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Tuesday, 24 August 2010


I was amused to find this on the Amazon link:

Customers buy this item with Nikon 28-300mm f/3.5-5.6G ED VR AF-S NIKKOR Lens for Nikon Digital SLR $1,049.00

What a fit-up problem!

Or perhaps it's like an Olympus XA, but with IS and AF? That's something I could really go for. Except I'd miss film, and I'd miss the viewfinder (I mean the whole sighting/aiming thing, especially as my near vision deteriorates. It's too bad there's no shoe on it.).

Which raises the question (though I'm sure I'm speaking only for myself): will we ever see a film camera with anti-shake?

The S90 was released at ~$430, so it's laudable of Canon to reduce this price for the S95. Doubtless this is because both cameras share almost all physical and software components.

I paid full price for my S90 when it came out, and I don't regret it one bit. I recommend it to anyone looking for an advanced P&S.

"will we ever see a film camera with anti-shake?"

I'll say a pretty strong "no"--a guess, but with a high probability. Of course you can use an IS lens on a film body.


I've got an LX3, which I believe is physically very nearly identical to the LX5. It lives in my shoulder bag and travels with me nearly all the time. The LX5 fixes the biggest problem I have with it, namely the short max focal length. And the street price is only $100 more than the S95.

However, the LX3 is thick enough that I've been seriously considering getting something else, like an S90 or something, that's thinner, so I can have it more accessible more of the time. As much as anything I'm putting that off until I deal with the phone upgrade and see if I finally get a usable camera there (lots of phones have them, I've seen the posted pictures; none of mine ever have).

Anyway, that might be a reason to prefer the S95 to the LX5, depending on your exact use cases.

I bought an S90 about a month ago to take on my honeymoon. I was worried the S90's successor would burst onto the scene shortly after receiving my copy. Of course, it came on the scene shortly after my return period expired.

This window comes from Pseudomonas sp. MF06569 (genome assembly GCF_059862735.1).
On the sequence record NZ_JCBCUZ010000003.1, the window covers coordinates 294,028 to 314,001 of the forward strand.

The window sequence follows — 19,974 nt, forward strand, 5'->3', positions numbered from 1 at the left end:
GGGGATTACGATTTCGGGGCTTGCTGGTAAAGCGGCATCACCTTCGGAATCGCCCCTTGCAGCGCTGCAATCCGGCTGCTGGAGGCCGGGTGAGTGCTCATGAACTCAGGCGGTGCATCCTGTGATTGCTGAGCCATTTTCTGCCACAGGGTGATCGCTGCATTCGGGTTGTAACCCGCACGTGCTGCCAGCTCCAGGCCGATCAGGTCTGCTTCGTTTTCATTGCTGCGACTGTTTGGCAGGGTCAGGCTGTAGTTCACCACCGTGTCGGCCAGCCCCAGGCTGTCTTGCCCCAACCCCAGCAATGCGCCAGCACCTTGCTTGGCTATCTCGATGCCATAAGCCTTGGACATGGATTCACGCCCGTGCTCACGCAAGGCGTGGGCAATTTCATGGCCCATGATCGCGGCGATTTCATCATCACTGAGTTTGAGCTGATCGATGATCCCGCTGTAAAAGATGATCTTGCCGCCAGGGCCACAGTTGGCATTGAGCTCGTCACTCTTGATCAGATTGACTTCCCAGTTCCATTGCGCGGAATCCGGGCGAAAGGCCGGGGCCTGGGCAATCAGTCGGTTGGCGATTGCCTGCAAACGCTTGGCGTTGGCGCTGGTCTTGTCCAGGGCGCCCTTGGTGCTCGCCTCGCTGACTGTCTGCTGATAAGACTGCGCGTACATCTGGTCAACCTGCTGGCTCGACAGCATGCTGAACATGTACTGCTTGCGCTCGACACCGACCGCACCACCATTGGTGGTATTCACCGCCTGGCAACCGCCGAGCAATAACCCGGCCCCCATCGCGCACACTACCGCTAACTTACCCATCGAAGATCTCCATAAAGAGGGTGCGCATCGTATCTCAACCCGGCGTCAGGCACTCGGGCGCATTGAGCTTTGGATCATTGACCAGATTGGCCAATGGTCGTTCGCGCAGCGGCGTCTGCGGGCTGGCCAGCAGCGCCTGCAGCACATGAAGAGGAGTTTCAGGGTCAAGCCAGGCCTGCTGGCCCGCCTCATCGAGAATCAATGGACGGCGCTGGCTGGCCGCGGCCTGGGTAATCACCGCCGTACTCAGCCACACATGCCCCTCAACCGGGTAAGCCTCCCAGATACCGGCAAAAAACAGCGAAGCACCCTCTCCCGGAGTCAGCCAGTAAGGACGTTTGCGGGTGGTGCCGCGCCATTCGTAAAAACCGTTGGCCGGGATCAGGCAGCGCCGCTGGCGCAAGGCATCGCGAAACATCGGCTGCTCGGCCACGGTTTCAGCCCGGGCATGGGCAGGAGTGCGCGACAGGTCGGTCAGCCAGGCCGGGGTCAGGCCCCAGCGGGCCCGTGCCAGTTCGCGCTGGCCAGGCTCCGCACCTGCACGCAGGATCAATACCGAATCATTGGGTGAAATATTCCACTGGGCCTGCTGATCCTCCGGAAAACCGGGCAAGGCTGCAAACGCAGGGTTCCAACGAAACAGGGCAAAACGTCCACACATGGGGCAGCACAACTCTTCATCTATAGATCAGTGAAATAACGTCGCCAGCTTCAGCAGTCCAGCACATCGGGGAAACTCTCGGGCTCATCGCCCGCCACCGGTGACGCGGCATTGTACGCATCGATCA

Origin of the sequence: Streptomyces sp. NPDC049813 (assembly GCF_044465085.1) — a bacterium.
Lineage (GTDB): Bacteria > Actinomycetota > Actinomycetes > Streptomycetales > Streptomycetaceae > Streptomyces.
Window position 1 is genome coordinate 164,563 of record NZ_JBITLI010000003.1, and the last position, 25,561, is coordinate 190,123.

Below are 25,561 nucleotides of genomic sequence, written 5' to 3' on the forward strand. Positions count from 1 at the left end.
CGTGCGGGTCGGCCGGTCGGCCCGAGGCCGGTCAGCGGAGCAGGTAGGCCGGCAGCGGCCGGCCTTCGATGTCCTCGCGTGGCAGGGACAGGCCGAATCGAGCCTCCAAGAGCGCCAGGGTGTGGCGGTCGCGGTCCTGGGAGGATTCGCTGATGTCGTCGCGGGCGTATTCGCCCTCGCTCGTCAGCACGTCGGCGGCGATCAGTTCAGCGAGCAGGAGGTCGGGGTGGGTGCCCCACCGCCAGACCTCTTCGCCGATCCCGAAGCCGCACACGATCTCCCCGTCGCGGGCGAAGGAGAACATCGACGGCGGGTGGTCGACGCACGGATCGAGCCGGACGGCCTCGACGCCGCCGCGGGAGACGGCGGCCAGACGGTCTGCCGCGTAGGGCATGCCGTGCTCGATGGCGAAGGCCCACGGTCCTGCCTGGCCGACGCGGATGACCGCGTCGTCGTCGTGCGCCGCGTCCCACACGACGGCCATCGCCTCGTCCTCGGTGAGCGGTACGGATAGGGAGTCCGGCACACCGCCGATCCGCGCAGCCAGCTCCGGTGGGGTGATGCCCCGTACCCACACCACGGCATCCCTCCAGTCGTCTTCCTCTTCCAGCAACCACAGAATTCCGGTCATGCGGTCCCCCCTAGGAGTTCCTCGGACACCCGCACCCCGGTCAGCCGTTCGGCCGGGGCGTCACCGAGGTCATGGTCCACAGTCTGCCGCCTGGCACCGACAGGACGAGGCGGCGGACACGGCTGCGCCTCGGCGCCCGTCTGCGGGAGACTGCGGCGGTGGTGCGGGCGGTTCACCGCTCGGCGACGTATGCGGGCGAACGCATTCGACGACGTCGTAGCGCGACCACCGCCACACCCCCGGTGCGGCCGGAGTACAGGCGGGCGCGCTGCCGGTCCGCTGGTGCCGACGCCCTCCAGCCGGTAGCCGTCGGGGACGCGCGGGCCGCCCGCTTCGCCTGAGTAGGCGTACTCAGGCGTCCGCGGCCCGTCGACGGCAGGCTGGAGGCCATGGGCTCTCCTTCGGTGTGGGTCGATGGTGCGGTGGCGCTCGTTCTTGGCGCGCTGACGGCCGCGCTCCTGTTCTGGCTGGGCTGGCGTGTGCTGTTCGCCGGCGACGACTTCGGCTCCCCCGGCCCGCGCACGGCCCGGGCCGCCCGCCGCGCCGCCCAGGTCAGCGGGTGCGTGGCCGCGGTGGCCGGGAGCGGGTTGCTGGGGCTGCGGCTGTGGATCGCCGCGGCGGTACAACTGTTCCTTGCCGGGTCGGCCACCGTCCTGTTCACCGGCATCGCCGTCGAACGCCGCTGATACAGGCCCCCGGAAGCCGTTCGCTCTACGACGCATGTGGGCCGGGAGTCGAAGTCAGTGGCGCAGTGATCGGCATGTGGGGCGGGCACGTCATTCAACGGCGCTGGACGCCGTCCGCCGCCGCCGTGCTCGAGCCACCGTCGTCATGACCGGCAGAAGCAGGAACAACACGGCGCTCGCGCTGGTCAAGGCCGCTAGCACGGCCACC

However, after using the S90 for a few weeks, I feel no lack of remorse for buying it, nor do I feel the need to flip it for the S95. It simply takes great photos and fulfills its purpose as a great "everywhere" camera.

Now if only I could use it as a wireless E-TTL II commander ...

The S90 is a great camera and this looks like another winner. if it has a hot shoe and better scale focusing it would be hard to beat, but I'm going to buy one regardless. It gets so much right and is only about the size of a deck of cards.

The S90 was the perfect camera for me, finally a successor to my S30 from 2002 (3 Mp with raw).
But, since I really wanted HD video I never bought it. I considered the equivalent Ixus which did have HD video, but didn't shoot raw.

Now the S95 comes along wíth HD video, so I'll just have to buy it I'm afraid. I've wanted a good pocket camera for a long time, I'm really looking forward to using it.

@Don Parsons: the LX5 is nice, like the LX3, but it's bigger, I wouldn't consider it pocketable anymore. Yes maybe in a coat pocket, but then you could also use a Sony NEX or some equivalent EVIL camera.

The ring function on the S90 & S95 is great, but it means that you can't attach a polariser via a lens adapter; to me this is a major drawback.

I have a Canon A720 as a carry-everywhere camera, with a lens adapter and polariser. It's definitely not pocket-sized, but it works for me. 35mm isn't wide enough, but image quality is surprisingly good at ISO200 or less: an Ultrapod II helps keep the ISO down. It has PASM and an apology for an optical viewfinder.

RAW and a live histogram are available via CHDK. The histogram pops up a red diamond when the highlights are blown, so it's very easy to expose to the right and get the most out of the limited dynamic range. How about a USB cable release? CHDK & US$20 will get a plug-and-shoot kit.

Here's an ISO 200 shot that's been slightly denoised in Neat Image (I generally clean up the chroma and do little with the luminance):